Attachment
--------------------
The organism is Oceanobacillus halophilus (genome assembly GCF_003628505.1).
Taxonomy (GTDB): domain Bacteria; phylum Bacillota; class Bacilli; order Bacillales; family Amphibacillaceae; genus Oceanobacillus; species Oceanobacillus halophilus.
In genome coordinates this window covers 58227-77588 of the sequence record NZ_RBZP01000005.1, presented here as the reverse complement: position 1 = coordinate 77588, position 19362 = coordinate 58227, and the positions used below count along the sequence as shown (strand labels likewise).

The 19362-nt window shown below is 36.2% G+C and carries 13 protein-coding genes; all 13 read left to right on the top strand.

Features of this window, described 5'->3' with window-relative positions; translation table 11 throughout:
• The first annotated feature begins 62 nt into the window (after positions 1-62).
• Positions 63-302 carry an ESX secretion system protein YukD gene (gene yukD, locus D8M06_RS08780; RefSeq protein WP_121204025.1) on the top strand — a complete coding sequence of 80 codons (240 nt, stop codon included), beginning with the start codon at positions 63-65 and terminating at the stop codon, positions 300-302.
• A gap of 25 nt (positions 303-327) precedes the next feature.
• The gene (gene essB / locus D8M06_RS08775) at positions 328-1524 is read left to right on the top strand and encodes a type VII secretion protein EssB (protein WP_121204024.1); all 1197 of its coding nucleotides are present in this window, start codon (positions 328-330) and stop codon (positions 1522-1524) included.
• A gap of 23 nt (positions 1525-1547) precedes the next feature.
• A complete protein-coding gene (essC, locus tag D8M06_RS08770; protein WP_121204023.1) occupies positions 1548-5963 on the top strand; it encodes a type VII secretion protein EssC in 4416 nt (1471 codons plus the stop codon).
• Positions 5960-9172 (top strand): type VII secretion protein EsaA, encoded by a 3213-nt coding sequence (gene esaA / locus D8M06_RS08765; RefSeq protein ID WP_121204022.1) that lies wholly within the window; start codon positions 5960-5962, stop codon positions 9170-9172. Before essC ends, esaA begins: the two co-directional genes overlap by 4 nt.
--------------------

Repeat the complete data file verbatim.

The organism is Oceanobacillus halophilus (genome assembly GCF_003628505.1).
Taxonomy (GTDB): domain Bacteria; phylum Bacillota; class Bacilli; order Bacillales; family Amphibacillaceae; genus Oceanobacillus; species Oceanobacillus halophilus.
In genome coordinates this window covers 58227-77588 of the sequence record NZ_RBZP01000005.1, presented here as the reverse complement: position 1 = coordinate 77588, position 19362 = coordinate 58227, and the positions used below count along the sequence as shown (strand labels likewise).

The 19362-nt window shown below is 36.2% G+C and carries 13 protein-coding genes; all 13 read left to right on the top strand.

Features of this window, described 5'->3' with window-relative positions; translation table 11 throughout:
• The first annotated feature begins 62 nt into the window (after positions 1-62).
• Positions 63-302 carry an ESX secretion system protein YukD gene (gene yukD, locus D8M06_RS08780; RefSeq protein WP_121204025.1) on the top strand — a complete coding sequence of 80 codons (240 nt, stop codon included), beginning with the start codon at positions 63-65 and terminating at the stop codon, positions 300-302.
• A gap of 25 nt (positions 303-327) precedes the next feature.
• The gene (gene essB / locus D8M06_RS08775) at positions 328-1524 is read left to right on the top strand and encodes a type VII secretion protein EssB (protein WP_121204024.1); all 1197 of its coding nucleotides are present in this window, start codon (positions 328-330) and stop codon (positions 1522-1524) included.
• A gap of 23 nt (positions 1525-1547) precedes the next feature.
• A complete protein-coding gene (essC, locus tag D8M06_RS08770; protein WP_121204023.1) occupies positions 1548-5963 on the top strand; it encodes a type VII secretion protein EssC in 4416 nt (1471 codons plus the stop codon).
• Positions 5960-9172 (top strand): type VII secretion protein EsaA, encoded by a 3213-nt coding sequence (gene esaA / locus D8M06_RS08765; RefSeq protein ID WP_121204022.1) that lies wholly within the window; start codon positions 5960-5962, stop codon positions 9170-9172. Before essC ends, esaA begins: the two co-directional genes overlap by 4 nt.